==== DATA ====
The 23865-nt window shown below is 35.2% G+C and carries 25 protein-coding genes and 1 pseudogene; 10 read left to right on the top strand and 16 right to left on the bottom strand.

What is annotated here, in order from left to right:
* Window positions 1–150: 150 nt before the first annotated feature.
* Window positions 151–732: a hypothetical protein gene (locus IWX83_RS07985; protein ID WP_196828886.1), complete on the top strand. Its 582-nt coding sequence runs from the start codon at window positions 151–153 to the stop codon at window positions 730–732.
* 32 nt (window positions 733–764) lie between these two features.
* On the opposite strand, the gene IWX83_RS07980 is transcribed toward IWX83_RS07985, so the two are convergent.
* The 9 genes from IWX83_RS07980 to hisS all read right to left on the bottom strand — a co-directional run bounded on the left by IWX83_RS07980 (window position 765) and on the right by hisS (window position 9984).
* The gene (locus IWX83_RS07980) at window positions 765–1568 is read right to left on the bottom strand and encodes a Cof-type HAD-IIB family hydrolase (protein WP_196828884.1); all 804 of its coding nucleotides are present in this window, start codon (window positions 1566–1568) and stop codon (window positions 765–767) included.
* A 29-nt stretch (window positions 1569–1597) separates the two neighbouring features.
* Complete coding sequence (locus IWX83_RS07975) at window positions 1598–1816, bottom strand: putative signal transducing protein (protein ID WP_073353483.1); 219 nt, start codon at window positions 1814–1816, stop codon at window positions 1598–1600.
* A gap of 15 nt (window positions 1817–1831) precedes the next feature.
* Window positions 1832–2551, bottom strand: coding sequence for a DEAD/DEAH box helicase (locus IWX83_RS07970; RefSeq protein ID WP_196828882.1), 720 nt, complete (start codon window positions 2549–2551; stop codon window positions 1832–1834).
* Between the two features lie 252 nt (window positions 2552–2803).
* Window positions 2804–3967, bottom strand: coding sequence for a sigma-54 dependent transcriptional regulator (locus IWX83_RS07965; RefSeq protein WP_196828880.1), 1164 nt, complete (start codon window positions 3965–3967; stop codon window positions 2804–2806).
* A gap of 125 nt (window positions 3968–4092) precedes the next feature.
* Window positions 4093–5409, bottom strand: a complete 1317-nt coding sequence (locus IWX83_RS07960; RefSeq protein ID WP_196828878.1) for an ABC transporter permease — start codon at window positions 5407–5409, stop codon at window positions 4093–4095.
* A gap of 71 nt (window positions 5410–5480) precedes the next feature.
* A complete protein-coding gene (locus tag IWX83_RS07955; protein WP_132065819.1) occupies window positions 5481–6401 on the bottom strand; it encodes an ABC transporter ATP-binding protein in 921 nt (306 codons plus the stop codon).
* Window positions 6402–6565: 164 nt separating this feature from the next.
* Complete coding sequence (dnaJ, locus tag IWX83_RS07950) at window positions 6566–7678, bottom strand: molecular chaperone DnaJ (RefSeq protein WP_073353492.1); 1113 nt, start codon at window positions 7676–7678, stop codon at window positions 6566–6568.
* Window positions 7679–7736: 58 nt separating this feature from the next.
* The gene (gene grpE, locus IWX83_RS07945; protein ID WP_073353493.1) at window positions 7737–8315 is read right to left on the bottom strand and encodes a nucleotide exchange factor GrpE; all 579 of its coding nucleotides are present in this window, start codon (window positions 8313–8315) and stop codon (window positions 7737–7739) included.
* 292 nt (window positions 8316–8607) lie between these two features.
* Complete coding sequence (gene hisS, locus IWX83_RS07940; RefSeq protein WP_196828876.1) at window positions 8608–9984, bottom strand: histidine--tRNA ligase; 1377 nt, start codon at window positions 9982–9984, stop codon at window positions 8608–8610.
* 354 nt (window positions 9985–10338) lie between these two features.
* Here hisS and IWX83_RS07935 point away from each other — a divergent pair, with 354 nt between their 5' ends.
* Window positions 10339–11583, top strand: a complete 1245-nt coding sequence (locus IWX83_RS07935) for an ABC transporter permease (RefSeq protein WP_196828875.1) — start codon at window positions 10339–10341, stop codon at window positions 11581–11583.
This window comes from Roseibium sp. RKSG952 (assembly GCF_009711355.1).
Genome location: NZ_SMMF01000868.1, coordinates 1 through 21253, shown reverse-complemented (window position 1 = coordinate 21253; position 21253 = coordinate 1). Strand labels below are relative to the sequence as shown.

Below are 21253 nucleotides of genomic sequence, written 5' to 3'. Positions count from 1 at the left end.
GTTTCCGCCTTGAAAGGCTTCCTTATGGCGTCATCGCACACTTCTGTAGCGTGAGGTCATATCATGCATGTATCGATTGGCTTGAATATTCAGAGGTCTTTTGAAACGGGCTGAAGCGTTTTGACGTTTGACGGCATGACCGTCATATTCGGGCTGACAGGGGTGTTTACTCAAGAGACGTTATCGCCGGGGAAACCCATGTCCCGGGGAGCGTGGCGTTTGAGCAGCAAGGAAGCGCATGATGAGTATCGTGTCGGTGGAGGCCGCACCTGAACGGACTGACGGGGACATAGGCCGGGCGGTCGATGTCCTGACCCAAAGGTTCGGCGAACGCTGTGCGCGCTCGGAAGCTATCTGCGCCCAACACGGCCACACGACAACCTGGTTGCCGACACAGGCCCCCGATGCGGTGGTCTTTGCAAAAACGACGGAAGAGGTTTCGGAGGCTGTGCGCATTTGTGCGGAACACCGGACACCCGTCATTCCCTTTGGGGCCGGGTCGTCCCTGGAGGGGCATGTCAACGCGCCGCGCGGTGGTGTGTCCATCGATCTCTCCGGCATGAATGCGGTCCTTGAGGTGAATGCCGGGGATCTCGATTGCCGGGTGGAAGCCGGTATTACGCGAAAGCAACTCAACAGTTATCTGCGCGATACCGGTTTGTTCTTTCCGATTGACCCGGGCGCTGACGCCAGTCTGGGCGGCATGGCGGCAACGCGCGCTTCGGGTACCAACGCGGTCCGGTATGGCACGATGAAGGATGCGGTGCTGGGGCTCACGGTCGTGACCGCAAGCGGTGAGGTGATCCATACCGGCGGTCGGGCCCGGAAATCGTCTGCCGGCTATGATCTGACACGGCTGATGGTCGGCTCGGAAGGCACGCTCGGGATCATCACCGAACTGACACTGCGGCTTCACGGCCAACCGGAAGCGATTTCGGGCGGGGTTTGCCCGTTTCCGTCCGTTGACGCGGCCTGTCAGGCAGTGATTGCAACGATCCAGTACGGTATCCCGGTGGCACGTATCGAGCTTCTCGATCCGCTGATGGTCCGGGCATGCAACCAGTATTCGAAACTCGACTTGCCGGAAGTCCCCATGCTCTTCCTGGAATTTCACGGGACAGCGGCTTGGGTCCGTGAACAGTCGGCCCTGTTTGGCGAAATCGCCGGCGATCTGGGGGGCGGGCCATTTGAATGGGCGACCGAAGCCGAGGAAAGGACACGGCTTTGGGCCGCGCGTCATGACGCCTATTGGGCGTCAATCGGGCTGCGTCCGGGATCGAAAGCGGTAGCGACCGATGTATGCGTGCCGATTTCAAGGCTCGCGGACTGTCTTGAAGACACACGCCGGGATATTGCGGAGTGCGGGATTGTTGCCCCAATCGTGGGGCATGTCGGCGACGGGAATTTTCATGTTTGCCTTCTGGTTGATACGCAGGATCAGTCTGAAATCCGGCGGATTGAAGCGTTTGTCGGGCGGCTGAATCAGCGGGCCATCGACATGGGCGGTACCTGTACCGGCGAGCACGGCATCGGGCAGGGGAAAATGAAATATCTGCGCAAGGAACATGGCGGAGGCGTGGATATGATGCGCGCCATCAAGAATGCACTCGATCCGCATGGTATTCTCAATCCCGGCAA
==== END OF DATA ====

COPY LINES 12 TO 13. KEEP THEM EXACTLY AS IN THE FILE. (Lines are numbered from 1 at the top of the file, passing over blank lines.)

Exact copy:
* Window positions 1832–2551, bottom strand: coding sequence for a DEAD/DEAH box helicase (locus IWX83_RS07970; RefSeq protein ID WP_196828882.1), 720 nt, complete (start codon window positions 2549–2551; stop codon window positions 1832–1834).
* Between the two features lie 252 nt (window positions 2552–2803).